Lt. Saul Jaeger, who commands the traffic unit at the Mountain View Police Department, remembers the first time a few years ago when he was given a demo of Waymo's self-driving cars.
Jaeger was not only interested from a professional point of view, but also as a citizen. After all, he lives in Mountain View near one of the Waymo facilities. He watched in awe as the engineers showed him the autonomous vehicle's (AV) own view. This screen reduces everything to line drawings and other simplified sensory inputs.
"It's incredible," he told Ars. "It felt like The Matrix, when they flip the switch—it's seeing everything, it's seeing way more than you or I can—and it's making decisions."
Jaeger, a veteran of the department, said that as someone whose job requires that he "reconstruct" serious traffic accidents, he could only dream of a machine that captured as much as an AV does.
"I felt like I was in heaven," he said. "It's like instant replay in the NFL, I can tell what happened. The engineers looked at each other like, 'Aw, crap.'"
Instantly, Jaeger realized that the promise of AVs to not only be safer for those inside the car, but it may also, potentially, be a way for law enforcement to collect data and information about everything else around it.
For now, law enforcement in one major hub of AV development and testing seems to have few clear ideas as to how they will integrate these vehicles into their traffic enforcement practices, much less their investigative process.
But AVs could soon become—absent a notable change in the law—a TiVo-on-the-ground. In other words, as auto manufacturers and tech companies race to take AVs mainstream, they may become a gold mine for law enforcement.
What’s the standard?
In order for AVs to work, they have to snag all kinds of data about the world around them: where precisely other objects are at any given moment and how fast they are moving. That data can seemingly be kept forever.
Under current law, all of that data can be obtained relatively easily by federal law enforcement. In other words, if you're a privacy-minded citizen, your threat model just changed.
"Because of all of the sensors and data that is being captured—[AVs] are giant recording things," Jaeger said. "Even if they're not involved in an incident directly, they captured some of it. Maybe infrared data or something."
This is profoundly different from older cars that lack such sensors and do not gather up such vast quantities of stored data. As such, Tesla's terms and conditions—like those of other non-automotive tech companies, including Apple, Google, and more—say that the company will hand over data to law enforcement when legally compelled to do so. Waymo did not respond to Ars' multiple queries for clarification its position, so how far that assistance will go is anyone's guess.
For now, federal law and Supreme Court precedent dictates that law enforcement has the authority to legally monitor anyone in public. The basic idea is that none of us have a "reasonable expectation of privacy" when we are in public. So just as the police can capture us with video cameras and license plate readers, so, too, could they contract with AV automakers to simply get at vast quantities of future AV data. And if the companies don't want to play ball, such data can be accessed with a mere court order (known as a "d-order") under the Stored Communications Act of 1986.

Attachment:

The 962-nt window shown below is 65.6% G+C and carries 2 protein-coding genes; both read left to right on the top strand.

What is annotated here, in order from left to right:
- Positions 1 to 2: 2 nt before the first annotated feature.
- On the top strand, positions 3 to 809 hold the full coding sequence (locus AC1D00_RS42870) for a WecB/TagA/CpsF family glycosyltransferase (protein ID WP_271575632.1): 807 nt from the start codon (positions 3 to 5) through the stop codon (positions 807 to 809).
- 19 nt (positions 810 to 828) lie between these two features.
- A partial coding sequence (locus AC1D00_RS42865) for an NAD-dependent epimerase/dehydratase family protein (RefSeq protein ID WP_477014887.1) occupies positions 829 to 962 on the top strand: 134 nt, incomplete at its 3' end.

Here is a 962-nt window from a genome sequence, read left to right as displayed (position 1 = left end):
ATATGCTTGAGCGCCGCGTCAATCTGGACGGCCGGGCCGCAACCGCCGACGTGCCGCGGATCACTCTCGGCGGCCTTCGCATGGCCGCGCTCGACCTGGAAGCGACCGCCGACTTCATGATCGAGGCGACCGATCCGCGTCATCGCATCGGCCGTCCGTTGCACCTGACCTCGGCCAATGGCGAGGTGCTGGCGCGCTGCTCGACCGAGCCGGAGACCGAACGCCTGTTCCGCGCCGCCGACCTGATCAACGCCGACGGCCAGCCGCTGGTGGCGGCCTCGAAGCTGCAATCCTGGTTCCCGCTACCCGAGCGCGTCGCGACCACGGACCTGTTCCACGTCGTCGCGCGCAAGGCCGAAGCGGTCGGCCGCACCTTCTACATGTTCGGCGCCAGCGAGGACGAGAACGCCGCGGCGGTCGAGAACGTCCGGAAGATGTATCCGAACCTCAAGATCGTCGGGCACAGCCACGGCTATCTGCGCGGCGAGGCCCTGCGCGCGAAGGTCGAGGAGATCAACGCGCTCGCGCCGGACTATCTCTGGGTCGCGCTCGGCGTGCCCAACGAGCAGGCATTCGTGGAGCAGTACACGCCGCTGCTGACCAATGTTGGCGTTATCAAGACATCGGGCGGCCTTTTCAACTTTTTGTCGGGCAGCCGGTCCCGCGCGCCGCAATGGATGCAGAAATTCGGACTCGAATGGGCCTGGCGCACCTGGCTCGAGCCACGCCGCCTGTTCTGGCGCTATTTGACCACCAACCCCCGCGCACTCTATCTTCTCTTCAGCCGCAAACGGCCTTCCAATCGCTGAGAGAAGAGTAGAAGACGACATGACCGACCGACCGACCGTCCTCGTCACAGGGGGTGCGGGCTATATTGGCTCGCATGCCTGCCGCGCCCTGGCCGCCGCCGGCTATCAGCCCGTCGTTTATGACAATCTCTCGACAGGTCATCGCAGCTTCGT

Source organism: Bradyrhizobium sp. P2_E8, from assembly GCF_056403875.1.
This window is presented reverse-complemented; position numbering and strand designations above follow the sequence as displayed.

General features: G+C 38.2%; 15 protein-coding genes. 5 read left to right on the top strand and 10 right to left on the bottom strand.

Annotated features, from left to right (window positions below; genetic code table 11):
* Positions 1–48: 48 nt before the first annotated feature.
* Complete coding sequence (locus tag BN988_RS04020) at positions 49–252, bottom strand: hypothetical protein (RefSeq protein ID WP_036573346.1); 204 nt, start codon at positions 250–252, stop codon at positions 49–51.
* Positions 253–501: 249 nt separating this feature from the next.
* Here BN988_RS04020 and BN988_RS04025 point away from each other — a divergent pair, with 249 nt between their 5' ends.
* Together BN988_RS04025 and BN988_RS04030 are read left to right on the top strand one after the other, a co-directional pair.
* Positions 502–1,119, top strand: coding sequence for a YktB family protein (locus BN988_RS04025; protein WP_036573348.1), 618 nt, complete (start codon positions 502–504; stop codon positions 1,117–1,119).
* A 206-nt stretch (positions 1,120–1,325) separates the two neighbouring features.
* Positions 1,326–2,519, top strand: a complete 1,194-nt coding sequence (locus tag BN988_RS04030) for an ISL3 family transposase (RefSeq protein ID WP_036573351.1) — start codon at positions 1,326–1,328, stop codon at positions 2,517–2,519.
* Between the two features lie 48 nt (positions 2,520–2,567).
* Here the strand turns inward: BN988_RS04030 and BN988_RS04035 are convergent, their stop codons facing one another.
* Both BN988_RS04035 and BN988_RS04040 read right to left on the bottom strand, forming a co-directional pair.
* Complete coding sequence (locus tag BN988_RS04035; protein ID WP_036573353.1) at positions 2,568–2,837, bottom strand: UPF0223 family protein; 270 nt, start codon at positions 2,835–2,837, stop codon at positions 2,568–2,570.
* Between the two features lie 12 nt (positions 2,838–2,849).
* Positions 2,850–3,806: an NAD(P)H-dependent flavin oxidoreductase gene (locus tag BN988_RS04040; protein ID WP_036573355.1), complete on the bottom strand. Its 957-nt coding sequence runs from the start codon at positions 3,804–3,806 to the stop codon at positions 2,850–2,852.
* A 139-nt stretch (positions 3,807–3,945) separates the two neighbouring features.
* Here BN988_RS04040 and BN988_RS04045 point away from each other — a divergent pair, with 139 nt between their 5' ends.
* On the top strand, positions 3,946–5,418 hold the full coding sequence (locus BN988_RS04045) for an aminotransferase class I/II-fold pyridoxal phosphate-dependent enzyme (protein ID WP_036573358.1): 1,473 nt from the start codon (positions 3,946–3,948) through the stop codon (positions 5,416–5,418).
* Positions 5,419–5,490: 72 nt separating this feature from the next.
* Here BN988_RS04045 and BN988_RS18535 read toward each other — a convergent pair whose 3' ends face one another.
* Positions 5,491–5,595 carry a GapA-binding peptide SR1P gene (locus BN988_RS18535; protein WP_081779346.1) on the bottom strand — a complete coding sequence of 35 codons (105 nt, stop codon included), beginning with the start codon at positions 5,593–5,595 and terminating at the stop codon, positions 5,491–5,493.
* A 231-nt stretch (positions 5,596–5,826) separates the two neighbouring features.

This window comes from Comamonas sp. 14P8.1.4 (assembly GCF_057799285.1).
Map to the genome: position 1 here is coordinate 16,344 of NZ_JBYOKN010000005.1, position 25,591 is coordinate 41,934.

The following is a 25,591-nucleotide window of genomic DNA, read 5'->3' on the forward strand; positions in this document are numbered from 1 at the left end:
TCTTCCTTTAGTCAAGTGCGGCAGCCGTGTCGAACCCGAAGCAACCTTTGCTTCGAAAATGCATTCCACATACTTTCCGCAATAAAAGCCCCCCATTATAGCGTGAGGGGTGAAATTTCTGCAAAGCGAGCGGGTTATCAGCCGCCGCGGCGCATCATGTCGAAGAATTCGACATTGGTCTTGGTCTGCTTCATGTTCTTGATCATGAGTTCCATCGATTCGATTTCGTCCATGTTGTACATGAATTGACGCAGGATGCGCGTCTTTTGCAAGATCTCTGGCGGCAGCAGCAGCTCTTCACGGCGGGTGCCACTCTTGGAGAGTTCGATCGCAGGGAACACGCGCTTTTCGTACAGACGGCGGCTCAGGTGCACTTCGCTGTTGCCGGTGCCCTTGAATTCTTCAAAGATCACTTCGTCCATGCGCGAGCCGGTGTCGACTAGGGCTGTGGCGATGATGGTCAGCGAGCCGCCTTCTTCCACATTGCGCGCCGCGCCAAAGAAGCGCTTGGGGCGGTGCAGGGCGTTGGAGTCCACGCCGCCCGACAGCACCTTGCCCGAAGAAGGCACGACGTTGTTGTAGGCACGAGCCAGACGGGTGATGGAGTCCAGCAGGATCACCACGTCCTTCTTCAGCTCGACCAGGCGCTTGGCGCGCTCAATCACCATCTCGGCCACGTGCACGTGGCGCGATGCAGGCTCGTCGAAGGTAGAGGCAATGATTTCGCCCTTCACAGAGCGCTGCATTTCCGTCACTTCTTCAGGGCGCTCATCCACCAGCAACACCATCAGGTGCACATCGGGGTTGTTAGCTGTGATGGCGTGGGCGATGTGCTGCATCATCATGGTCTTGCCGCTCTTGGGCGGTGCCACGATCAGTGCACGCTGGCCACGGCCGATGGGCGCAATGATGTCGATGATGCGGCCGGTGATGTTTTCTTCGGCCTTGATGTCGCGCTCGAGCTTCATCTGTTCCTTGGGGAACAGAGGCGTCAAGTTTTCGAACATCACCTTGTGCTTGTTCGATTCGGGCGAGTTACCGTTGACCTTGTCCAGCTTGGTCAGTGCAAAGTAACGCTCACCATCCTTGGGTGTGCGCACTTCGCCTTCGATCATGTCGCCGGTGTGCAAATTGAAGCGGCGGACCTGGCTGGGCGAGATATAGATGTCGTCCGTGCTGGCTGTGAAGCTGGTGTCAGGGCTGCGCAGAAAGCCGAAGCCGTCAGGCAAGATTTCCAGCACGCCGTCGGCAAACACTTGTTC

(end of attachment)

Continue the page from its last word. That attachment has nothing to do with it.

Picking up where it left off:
Carpenter v. United States
This is the exact legal issue at the heart of a case currently pending before the Supreme Court, known as Carpenter v. United States. The case involves phone company records and a string of robberies in Michigan around 2010, but Carpenter essentially asks, does law enforcement need a warrant to be able to access potentially intimate location information? Or, as the government has claimed, is such data easily accessible to law enforcement under the increasingly-anachronistic third-party doctrine?
"There is nothing to stop a federal agency from requesting location data from an autonomous vehicle maker," Catherine Crump, a law professor at the University of California, Berkeley, told Ars.
She pointed out that, while Article I, Section 1 of the California Constitution explicitly grants a right to privacy to all citizens of the Golden State, "it's not an absolute right."
"It can be outweighed where the government has a legitimate interest that is furthered by the privacy invasion," she continued. "It's not hard to imagine all sorts of sympathetic circumstances in which we would want the government to have access to location data. The best way to handle this is probably through legislation."
California does have a relatively new law, known as the California Electronic Communications Privacy Act (2015), which does impose a warrant requirement to access location data. So state and local authorities in the Golden State, at least, would likely have to clear the warrant hurdle before getting at such data.
As of today, there appears to be no publicly-known instance of law enforcement going to an AV manufacturer, with a warrant or otherwise, to obtain data.
"The federal government would likely argue that it is not constrained by state constitutional protections," said Nathan Freed Wessler in an email to Ars. Wessler is the American Civil Liberties Union lawyer who represented Carpenter before the Supreme Court.
But there may be a silver lining.
"If the Supreme Court rules for the government in Carpenter, I anticipate more states will pass laws like CalECPA," Geoffrey King, a UC Berkeley lecturer and attorney, told Ars.